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6.2 The Multiple Regression Model

The multiple regression model extends the basic concept of the simple regression model discussed in Chapters 4 and 5. A multiple regression model enables us to estimate the effect on \(Y_i\) of changing a regressor \(X_{1i}\) if the remaining regressors \(X_{2i},X_{3i}\dots,X_{ki}\) do not vary. In fact we already have performed estimation of the multiple regression model (6.2) using R in the previous section. The interpretation of the coefficient on student-teacher ratio is the effect on test scores of a one unit change student-teacher ratio if the percentage of English learners is kept constant.

Just like in the simple regression model, we assume the true relationship between \(Y\) and \(X_{1i},X_{2i}\dots\dots,X_{ki}\) to be linear. On average, this relation is given by the population regression function

\[ E(Y_i\vert X_{1i}=x_1, X_{2i}=x_2, X_{3i}=x_3,\dots, X_{ki}=x_k) = \beta_0 + \beta_1 x_1 + \beta_2 x_2 + \beta_3 x_3 + \dots + \beta_k x_k. \tag{6.3} \]

As in the simple regression model, the relation \[Y_i = \beta_0 + \beta_1 X_{1i} + \beta_2 X_{2i} + \beta_3 X_{3i} + \dots + \beta_k X_{ki}\] does not hold exactly since there are disturbing influences to the dependent variable \(Y\) we cannot observe as explanatory variables. Therefore we add an error term \(u\) which represents deviations of the observations from the population regression line to (6.3). This yields the population multiple regression model \[ Y_i = \beta_0 + \beta_1 X_{1i} + \beta_2 X_{2i} + \beta_3 X_{3i} + \dots + \beta_k X_{ki} + u_i, \ i=1,\dots,n. \tag{6.4} \]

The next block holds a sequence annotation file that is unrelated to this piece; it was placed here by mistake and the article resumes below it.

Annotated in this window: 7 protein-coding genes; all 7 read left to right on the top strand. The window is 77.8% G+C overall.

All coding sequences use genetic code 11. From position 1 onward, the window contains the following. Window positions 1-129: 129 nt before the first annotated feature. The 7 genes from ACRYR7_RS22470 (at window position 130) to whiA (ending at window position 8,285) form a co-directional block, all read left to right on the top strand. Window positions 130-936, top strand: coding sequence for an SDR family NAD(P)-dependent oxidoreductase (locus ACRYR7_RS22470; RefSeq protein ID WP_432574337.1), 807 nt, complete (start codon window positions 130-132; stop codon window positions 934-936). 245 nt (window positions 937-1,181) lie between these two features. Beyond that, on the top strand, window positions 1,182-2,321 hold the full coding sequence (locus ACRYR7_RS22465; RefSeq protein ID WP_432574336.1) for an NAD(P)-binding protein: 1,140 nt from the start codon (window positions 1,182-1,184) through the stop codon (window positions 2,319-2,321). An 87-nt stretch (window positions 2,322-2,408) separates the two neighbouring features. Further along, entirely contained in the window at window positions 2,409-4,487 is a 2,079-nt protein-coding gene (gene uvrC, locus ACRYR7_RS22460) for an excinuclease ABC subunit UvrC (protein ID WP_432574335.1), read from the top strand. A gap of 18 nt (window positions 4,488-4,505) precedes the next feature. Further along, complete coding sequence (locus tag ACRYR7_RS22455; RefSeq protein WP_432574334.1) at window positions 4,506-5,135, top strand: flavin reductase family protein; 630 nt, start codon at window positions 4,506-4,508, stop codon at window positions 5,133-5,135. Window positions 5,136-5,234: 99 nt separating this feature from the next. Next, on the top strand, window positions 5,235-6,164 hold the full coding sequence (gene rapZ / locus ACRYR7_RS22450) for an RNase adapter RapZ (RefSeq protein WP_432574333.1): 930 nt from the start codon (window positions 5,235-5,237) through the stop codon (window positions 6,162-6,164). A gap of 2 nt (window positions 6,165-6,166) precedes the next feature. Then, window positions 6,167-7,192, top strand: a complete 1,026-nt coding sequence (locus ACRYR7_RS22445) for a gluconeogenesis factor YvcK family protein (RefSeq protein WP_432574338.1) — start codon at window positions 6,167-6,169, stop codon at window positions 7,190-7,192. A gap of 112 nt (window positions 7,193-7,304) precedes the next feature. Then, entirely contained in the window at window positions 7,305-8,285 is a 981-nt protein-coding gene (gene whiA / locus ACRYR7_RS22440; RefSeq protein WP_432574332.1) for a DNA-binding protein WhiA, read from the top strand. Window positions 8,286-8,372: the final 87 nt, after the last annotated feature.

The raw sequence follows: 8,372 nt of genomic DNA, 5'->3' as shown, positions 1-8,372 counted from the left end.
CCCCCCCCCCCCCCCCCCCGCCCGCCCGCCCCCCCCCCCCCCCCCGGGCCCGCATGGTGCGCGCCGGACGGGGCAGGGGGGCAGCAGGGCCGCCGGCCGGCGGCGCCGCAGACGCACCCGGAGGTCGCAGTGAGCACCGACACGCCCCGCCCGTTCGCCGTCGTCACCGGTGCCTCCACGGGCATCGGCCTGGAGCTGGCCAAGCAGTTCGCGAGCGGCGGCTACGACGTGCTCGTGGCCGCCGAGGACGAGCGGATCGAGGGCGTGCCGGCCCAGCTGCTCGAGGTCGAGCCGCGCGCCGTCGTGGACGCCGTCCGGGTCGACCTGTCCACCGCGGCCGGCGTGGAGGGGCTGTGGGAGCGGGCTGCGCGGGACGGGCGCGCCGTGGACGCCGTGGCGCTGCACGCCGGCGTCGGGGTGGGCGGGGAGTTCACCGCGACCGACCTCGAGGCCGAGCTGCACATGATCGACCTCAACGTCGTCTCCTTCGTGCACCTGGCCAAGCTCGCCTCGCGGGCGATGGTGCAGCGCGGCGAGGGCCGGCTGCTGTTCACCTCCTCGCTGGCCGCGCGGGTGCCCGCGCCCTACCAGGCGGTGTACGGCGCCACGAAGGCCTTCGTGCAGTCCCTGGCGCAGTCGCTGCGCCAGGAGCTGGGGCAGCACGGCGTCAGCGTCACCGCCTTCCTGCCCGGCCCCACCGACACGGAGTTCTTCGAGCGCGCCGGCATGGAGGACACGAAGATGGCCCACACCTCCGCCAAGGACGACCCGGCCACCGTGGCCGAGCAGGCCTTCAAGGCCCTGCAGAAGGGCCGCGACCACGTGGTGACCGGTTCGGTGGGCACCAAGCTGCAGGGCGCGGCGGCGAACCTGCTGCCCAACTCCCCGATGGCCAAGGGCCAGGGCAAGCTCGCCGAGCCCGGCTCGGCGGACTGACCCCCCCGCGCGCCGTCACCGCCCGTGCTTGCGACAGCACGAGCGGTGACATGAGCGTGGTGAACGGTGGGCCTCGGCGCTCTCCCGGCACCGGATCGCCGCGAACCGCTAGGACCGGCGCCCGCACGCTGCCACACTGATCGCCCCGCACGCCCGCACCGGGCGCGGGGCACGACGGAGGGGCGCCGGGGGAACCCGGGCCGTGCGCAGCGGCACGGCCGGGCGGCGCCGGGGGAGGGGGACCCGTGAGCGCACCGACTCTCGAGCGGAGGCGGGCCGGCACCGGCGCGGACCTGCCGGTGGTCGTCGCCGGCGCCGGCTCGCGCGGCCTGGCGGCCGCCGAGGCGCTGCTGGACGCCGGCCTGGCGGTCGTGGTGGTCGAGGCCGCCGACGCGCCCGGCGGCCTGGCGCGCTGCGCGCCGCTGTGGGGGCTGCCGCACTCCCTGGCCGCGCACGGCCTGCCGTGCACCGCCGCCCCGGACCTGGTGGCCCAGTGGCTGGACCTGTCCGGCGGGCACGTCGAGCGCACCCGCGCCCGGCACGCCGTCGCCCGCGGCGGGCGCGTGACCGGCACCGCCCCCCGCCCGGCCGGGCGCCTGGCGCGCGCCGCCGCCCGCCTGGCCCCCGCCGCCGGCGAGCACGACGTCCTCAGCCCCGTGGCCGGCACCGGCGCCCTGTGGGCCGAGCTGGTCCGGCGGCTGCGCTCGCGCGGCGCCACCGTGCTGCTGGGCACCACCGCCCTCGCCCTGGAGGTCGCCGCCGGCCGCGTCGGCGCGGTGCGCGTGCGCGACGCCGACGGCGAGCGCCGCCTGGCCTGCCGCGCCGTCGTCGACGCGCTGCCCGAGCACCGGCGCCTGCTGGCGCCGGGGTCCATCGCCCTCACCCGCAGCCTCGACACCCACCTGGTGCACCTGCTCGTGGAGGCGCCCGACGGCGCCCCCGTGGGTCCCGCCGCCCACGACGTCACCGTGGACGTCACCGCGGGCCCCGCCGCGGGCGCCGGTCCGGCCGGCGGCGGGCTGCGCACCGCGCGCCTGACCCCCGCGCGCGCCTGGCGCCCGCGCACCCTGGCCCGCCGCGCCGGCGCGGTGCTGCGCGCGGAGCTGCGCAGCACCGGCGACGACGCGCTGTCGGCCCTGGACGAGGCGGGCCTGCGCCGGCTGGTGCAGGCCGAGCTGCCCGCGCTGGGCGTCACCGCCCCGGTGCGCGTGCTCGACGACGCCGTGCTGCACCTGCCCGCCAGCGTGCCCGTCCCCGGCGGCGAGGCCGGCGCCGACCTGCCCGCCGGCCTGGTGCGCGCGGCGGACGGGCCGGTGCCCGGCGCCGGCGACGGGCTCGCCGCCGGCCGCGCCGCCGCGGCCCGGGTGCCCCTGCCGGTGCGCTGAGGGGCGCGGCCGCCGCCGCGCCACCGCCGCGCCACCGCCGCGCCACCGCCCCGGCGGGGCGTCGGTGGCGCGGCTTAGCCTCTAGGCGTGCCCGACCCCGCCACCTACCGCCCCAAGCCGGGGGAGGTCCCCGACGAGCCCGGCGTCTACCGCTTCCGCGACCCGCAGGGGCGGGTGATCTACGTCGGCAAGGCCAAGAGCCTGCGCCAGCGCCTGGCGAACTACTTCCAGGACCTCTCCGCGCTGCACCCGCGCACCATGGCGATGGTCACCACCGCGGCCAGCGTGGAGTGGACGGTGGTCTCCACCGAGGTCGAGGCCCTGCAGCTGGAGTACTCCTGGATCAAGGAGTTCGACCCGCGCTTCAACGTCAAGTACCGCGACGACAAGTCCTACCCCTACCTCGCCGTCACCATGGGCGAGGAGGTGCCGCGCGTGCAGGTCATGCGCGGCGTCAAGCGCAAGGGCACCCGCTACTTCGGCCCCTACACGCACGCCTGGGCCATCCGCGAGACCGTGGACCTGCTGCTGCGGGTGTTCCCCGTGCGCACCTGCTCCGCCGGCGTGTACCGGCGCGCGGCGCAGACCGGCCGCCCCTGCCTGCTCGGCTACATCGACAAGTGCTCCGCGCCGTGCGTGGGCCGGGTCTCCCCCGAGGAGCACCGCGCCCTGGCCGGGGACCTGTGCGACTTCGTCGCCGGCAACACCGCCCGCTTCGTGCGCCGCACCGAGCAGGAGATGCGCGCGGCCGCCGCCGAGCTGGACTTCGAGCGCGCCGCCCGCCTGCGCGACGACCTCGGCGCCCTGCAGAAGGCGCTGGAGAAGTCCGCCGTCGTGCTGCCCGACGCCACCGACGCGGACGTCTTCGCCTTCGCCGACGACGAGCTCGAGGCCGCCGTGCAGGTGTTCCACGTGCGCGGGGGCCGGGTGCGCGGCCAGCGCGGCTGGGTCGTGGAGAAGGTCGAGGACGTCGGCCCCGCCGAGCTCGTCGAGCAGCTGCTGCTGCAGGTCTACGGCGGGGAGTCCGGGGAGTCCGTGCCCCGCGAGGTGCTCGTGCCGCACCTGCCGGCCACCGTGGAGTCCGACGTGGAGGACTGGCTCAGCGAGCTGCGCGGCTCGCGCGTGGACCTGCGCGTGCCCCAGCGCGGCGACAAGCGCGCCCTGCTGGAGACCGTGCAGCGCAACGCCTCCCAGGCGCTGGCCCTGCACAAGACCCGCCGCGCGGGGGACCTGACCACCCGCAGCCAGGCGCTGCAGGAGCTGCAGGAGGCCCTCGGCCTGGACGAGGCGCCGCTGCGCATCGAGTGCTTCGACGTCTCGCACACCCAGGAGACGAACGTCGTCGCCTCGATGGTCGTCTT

Key Concept 6.2 summarizes the core concepts of the multiple regression model.

Key Concept 6.2

The Multiple Regression Model

The multiple regression model is

\[ Y_i = \beta_0 + \beta_1 X_{1i} + \beta_2 X_{2i} + \beta_3 X_{3i} + \dots + \beta_k X_{ki} + u_i \ \ , \ \ i=1,\dots,n. \]

The designations are similar to those in the simple regression model:

  • \(Y_i\) is the \(i^{th}\) observation in the dependent variable. Observations on the \(k\) regressors are denoted by \(X_{1i},X_{2i},\dots,X_{ki}\) and \(u_i\) is the error term.
  • The average relationship between \(Y\) and the regressors is given by the population regression line \[ E(Y_i\vert X_{1i}=x_1, X_{2i}=x_2, X_{3i}=x_3,\dots, X_{ki}=x_k) = \beta_0 + \beta_1 x_1 + \beta_2 x_2 + \beta_3 x_3 + \dots + \beta_k x_k. \]
  • \(\beta_0\) is the intercept; it is the expected value of \(Y\) when all \(X\)s equal \(0\). \(\beta_j \ , \ j=1,\dots,k\) are the coefficients on \(X_j \ , \ j=1,\dots,k\). \(\beta_1\) measures the expected change in \(Y_i\) that results from a one unit change in \(X_{1i}\) while holding all other regressors constant.

How can we estimate the coefficients of the multiple regression model (6.4)? We will not go too much into detail on this issue as our focus is on using R. However, it should be pointed out that, similarly to the simple regression model, the coefficients of the multiple regression model can be estimated using OLS. As in the simple model, we seek to minimize the sum of squared mistakes by choosing estimates \(b_0,b_1,\dots,b_k\) for the coefficients \(\beta_0,\beta_1,\dots,\beta_k\) such that